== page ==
知识点总结: 如何扩大背景知识: 阅读商务报刊 背景知识考察点: 1)人 新人的选择,executive 执行官的选择;员工的管理:激励问题、人员培训 2)公司的问题 公司的类型 管理; 运作 3)公司的运作 成本、产品的研发 市场和营销 安全生产 4)报告,报表

  Questions 23-30(真题集TEST3- PART 3)

  ● You will hear the Purchasing Manager of a manufacturing company giving a presentation to senior management about four possible new suppliers.

  ● For each question (23-30), mark one letter (A, B or C) for the correct answer.

  ● After you have listened once, replay the recording.

  23 The advantage of the first company is A the size of the factory. B the company of the MD. C the production capacity.

  24 The speaker is concerned that the first company lacks A sufficient firm orders. B fully trained staff. C reliable distributors.

  25 The speaker was initially impressing by the second company because of A its relationship with employees at the mines. B its access to the raw materials needed. C the methods it designed for checking safety in the mines.

  26 The second company has problems because A air transport has limited capacity. B the road networks are underdeveloped. C the seaport is too far away.

  27 The third factory visited by the speaker A is owned by a worker’ co-operative. B was established by a haulage company. C has financial support from the government.

  28 The components manufactured by the third factory A do not reach the required standard. B are not accompanied by a guarantee. C do not match product specifications.

  29 The final company visited by the speaker A has rapidly gained a world-wide reputation. B has recently increased its production area. C has received a loan to improve technology.

  30 The speaker recommends the final company because A it has agreed to reduce its prices for large orders. B it can produce goods within the required timescale. C its products passed the inspection test she carried out.

  答案:23 C 24 A 25 B 26 B 27 C 28 A 29 C 30 B

  听力原文:

  Woman: As you know, the main supplier of our components announced suddenly last month that they were closing down shortly, leaving us in a very difficult situation. I shortlisted four potential replacement suppliers, and have visited them all. I’ll report on each, though I’ve only found one company that meets our needs entirely. Initially, I was optimistic about the first company I saw. I was given an enthusiastic welcome and generous hospitality by the MD, but when he took me on a tour of the factory, I began to have a few doubts about his commercial expertise. The factory is enormous a converted aircraft shed, I think, almost too big to be practical. There is certainly enough machinery to produce the quantities we need, and that, of course, is vital. However, I had one main concern. The company has recently invested heavily in state – of – the - art production equipment and in a comprehensive training programme for machine operators. But I was surprised to see that half the factory wasn’t in use because several important customers had cancelled orders.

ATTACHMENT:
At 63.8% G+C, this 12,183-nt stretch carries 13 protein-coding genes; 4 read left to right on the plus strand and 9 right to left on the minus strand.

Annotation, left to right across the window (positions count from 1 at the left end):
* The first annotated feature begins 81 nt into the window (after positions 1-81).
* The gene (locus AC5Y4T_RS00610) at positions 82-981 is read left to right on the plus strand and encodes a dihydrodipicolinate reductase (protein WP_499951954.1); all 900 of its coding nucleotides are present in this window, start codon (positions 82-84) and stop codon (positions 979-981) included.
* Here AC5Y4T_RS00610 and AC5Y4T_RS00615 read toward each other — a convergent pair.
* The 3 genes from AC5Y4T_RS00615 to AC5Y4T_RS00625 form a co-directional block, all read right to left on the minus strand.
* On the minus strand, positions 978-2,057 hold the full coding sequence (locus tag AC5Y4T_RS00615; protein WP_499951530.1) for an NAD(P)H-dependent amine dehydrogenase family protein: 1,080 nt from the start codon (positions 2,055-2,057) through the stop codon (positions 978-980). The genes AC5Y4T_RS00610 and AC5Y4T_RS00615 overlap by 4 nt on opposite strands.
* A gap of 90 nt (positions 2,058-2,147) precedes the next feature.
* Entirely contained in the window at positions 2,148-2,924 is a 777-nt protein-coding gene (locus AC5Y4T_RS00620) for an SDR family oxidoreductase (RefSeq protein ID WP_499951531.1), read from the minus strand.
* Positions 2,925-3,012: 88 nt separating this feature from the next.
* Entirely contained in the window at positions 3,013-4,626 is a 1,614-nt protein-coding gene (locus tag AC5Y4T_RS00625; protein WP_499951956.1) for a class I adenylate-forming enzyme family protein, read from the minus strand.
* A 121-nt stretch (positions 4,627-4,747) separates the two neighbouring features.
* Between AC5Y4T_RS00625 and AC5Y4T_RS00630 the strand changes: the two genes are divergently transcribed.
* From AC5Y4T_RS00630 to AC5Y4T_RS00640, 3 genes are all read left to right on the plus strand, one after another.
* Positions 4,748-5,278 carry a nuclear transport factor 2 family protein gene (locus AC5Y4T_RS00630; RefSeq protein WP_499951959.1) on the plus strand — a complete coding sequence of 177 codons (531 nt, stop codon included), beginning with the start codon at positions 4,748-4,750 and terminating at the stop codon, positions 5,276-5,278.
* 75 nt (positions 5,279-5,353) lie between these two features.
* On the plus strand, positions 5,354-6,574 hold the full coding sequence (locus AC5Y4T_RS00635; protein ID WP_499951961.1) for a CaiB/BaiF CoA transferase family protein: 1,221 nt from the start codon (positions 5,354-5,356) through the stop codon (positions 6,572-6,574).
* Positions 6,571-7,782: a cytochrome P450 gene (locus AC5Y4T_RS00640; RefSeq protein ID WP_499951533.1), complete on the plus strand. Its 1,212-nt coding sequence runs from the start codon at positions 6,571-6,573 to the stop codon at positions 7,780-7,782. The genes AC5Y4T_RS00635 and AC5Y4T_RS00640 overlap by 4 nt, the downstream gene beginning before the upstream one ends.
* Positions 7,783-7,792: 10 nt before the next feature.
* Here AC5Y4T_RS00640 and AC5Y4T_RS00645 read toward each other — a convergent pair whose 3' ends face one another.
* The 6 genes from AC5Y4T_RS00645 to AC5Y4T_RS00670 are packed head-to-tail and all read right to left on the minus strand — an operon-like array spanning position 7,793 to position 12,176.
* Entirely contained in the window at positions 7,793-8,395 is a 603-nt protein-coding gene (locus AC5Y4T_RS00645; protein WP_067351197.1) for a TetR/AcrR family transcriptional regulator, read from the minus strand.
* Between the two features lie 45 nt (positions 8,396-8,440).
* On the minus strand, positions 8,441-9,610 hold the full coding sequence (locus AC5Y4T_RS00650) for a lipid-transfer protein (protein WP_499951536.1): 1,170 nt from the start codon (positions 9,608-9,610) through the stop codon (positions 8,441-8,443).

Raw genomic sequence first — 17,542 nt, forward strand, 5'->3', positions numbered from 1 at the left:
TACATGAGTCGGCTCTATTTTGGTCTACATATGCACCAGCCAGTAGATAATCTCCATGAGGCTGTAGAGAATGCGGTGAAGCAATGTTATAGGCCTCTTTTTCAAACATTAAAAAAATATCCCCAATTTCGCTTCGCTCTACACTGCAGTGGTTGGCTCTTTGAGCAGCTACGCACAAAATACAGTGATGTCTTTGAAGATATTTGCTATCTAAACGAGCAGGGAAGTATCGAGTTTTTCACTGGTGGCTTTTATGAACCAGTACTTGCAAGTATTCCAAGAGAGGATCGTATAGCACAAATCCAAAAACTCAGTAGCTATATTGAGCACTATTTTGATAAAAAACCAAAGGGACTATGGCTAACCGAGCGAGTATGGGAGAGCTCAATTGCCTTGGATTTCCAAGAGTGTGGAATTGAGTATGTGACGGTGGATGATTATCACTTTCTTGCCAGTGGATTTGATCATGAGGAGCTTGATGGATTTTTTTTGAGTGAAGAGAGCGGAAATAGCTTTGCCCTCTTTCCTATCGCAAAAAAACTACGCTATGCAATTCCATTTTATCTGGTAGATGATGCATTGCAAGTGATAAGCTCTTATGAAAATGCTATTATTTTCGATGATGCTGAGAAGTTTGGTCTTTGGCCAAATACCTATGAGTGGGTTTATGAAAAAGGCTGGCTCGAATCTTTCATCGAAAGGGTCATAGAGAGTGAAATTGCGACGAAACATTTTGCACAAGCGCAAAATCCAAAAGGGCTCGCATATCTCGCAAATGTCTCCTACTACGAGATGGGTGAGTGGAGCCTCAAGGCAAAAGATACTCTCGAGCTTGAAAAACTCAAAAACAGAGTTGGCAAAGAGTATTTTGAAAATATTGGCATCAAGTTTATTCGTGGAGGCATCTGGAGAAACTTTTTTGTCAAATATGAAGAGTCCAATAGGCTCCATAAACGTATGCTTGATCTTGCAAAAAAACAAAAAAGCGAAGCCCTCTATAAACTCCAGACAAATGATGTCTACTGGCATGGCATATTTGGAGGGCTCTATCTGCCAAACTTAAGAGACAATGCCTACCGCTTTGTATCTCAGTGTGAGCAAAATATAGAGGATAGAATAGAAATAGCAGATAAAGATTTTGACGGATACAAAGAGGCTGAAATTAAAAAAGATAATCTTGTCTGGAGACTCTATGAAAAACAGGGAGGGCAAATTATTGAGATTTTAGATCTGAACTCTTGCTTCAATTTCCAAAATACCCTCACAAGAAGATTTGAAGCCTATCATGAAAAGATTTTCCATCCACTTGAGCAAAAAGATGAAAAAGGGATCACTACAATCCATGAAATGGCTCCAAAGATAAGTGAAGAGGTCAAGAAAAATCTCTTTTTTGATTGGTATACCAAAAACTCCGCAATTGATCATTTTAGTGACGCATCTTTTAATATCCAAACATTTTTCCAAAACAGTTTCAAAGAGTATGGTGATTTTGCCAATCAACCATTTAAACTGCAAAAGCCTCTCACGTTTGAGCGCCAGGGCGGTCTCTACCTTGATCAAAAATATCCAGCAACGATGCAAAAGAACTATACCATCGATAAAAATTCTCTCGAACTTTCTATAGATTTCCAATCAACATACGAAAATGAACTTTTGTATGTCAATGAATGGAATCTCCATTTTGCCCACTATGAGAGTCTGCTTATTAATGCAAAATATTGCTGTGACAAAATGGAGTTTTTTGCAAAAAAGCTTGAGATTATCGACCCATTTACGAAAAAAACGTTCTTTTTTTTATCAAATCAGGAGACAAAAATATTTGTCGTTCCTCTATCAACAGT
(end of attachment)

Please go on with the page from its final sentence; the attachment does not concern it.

I was reassured that orders are dispatched quickly, and delivery times are impressive, and distribution isn’t a problem – but I’d need to inspect their products more closely to see if the quality’s what we require. The second company looked promising too, because they are based in the region that produces the natural resources to make our components. Everything needed for their activities is available on their doorstep. They have a good working relationship with the local mine owners, who are known to have good safety records. During my visit, the company went into great detail about the quality inspections carried out on the material before it leaves the mines. This company seemed to have no problems with transport – until I looked more closely. The factory is in a very mountainous region, about six hundred kilometers from the capital city. Passenger flights are fairly frequent, taking under two hours, but the journey by road can take days. The roads are really inadequate – the whole infrastructure needs massive investment. There is a seaport just over the border with the neighbouring country, which would certainly cut down on distance, but, as far as I can see, it might also bring other problem. We simple can’t risk depending on such fragile communications. The third company I looked at, on the other hand, is on the coast, with good access to the main seaport. Transport and shipping of goods are well organized and, in fact, they own a haulage company as one of their subsidiaries. The production unit is new – built and equipped with the help of investment from the Ministry of Industry.

  What’s more, company workers are involved in decision-making, and industrial relations are excellent. Perfect so far. Unfortunately, though, their finished products are not of the quality we demand. The specifications are right for our components, so no modifications in design would be necessary. But when I did a quick inspection, I found a higher percentage of faults than we’d be prepared to tolerate. If we chose them, we’d certainly have to negotiate longer warranties than those they’re offering at present. The final company I visited seemed to have everything, though. It’s ten years old, well established, located between the capital and a major seaport. The company has grown rapidly and has just modernized its factory, thanks to a loan from the World Bank, which has enabled it to install the most up-to-date equipment available on the market.

  The production unit is now fully automated, and efficiency is the company’s great strength. This company has a well-deserved reputation for the quality of his finished goods. Given their high standard, it’s not surprising that the costs are considerable, and they’re asking higher prices than the other companies I visited. But I’m confident we’ll be able to negotiate on this. The key point in their favour, in my opinion, is their ability to meet deadlines of a long-term contract. It’s easy to meet one deadline, of course – the difficult thing is to do it all the time. To sum up, then…